Legal Studies, Vol 32 No 3
"Tadros has put his agile, analytical mind to work to solve a problem that should be of central concern to all of us. And in that spirit, his work should be read and celebrated."
Kimberly Kessler Ferzan, Jotwell
"If Tadros is right, philosophers of punishment must be moral and political philosophers too, and their philosophical horizons must expand accordingly. That it doubles as an attempt to meet this challenge makes The End of Harm an invigorating read."
James Edwards, Law Quarterly Review
"Victor Tadros has produced a powerful and highly original moral justification for a practice of state punishment that would be more purposeful and humane than any presently existing system of criminal punishment. He argues with great cogency that the permissibility of punishment and the permissibility of self-defense have their common source in the enforcement of duties that wrongdoers owe to their victims. In the course of meticulously defending these comprehensive accounts of the right to punish and the right of self-defense, he illuminates a range of central issues in normative ethics, political philosophy, and legal theory. The Ends of Harm presents a profound and brilliant challenge both to our institutions of punishment and to our traditional ways of justifying them."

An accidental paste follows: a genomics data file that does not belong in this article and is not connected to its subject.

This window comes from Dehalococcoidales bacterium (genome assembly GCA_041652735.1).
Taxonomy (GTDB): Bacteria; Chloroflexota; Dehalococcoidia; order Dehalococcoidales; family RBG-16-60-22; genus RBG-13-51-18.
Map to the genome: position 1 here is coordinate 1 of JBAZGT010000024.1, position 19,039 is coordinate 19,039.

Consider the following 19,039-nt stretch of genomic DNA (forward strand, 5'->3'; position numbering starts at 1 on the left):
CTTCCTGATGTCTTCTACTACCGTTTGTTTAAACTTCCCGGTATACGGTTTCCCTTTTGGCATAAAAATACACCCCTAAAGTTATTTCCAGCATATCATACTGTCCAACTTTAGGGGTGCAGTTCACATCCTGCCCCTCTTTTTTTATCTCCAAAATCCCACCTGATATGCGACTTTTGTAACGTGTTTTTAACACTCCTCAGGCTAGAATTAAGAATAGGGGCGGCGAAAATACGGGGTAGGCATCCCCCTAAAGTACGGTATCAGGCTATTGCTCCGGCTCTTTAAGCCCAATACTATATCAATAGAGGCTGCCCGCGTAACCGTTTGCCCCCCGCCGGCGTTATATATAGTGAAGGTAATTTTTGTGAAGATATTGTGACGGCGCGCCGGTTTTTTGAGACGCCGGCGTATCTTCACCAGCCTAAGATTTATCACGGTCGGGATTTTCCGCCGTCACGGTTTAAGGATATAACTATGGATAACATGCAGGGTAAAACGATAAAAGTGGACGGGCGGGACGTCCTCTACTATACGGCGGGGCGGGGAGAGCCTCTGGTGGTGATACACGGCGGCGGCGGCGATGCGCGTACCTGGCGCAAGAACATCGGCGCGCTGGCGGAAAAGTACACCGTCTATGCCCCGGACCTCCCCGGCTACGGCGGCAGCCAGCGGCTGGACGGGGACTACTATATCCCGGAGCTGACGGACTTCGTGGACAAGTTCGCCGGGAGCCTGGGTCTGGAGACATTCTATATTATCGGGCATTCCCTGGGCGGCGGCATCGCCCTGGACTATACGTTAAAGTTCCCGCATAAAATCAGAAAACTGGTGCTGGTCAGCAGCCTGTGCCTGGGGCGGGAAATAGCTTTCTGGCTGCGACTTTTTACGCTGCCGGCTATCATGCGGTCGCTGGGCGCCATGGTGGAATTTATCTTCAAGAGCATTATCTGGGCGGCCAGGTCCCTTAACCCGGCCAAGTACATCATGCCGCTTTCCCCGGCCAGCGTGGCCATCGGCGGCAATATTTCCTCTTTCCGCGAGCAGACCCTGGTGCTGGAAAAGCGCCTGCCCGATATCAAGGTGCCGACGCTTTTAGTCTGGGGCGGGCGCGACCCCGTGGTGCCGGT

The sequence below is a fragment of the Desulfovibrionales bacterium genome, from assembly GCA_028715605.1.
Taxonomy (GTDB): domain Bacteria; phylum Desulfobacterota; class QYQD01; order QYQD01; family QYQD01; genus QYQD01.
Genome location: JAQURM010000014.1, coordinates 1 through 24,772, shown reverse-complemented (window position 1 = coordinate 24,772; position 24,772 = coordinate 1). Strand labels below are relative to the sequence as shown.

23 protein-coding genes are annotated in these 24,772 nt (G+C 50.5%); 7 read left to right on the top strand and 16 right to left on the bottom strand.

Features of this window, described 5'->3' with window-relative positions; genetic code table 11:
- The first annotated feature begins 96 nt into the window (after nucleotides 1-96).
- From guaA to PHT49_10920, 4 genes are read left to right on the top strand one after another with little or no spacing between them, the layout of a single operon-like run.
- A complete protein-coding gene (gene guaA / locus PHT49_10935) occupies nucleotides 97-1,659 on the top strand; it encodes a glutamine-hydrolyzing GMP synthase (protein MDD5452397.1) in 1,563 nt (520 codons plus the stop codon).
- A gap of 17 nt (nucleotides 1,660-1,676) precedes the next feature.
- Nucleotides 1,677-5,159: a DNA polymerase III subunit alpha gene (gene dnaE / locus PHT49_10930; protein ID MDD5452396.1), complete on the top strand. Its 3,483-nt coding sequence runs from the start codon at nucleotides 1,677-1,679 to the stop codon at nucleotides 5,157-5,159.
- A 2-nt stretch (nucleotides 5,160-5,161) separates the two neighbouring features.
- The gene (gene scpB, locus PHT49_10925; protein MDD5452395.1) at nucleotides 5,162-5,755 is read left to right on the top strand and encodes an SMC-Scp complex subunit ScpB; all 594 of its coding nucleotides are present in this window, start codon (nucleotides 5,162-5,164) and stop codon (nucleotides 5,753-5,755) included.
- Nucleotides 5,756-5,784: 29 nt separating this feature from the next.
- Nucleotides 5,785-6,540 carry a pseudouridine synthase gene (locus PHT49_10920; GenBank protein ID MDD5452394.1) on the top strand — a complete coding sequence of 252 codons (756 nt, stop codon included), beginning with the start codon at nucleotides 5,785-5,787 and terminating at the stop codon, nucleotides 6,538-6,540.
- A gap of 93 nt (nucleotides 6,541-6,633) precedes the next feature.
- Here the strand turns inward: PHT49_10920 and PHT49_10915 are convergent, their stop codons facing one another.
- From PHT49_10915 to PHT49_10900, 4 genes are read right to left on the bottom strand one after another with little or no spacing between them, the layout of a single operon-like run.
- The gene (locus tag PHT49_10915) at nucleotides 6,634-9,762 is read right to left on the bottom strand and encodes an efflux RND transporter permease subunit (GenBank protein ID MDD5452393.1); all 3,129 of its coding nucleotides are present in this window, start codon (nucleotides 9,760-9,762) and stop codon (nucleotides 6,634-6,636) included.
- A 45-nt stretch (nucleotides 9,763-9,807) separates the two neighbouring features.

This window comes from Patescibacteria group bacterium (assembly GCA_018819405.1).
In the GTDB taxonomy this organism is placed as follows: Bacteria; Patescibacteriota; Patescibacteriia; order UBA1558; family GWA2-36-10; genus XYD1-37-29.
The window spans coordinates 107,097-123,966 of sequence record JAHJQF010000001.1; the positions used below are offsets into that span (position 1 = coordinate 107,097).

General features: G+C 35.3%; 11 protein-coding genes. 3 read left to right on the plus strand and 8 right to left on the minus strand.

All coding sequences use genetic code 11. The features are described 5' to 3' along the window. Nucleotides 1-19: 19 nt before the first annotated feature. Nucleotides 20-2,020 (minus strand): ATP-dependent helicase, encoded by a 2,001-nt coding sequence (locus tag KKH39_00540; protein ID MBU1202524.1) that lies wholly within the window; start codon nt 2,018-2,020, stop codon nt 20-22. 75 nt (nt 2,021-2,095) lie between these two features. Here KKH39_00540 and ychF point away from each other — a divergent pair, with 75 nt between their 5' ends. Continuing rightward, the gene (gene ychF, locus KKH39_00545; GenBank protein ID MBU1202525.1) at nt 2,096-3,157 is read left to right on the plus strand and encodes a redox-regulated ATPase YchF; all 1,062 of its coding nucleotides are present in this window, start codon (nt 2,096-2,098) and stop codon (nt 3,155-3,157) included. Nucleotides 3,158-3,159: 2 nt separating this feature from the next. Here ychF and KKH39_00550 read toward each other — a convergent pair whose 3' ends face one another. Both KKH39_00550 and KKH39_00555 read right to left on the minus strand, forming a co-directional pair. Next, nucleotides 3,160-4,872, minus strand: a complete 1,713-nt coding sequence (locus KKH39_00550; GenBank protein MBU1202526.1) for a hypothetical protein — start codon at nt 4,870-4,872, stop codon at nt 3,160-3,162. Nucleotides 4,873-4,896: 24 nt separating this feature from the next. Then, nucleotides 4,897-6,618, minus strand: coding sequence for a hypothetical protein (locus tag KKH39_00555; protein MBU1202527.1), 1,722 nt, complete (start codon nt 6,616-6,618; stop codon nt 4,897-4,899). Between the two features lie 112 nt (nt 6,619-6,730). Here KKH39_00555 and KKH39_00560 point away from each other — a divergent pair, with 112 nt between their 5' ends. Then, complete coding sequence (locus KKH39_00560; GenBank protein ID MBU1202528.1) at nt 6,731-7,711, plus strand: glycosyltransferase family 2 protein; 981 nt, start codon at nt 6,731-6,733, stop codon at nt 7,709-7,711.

Jeff McMahan, Rutgers University
"Victor Tadros is one of the brightest, most inventive theorists working on the morality of punishment, and his admirable insight and creativity are on full display in this very impressive book."
Christopher Heath Wellman, Washington University
"Tadros's new book makes striking and original contributions not only to penal theory, but to moral philosophy more broadly. Starting from a vivid reminder of just how morally problematic the practice of state punishment is, he develops an instrumentalist account of punishment as general deterrence, but does so on the basis of a firmly non-instrumentalist, Kantian moral theory to which the idea of respect for persons (along with the 'means principle' that forbids treating people as means) is central. The key new idea here is that those who commit crimes acquire duties to their victims, including the duty to protect them against future harm; this, Tadros argues, can then justify the imposition of deterrent punishments as a way of enforcing those protective duties."
Professor R. A. Duff, University of Stirling and University of Minnesota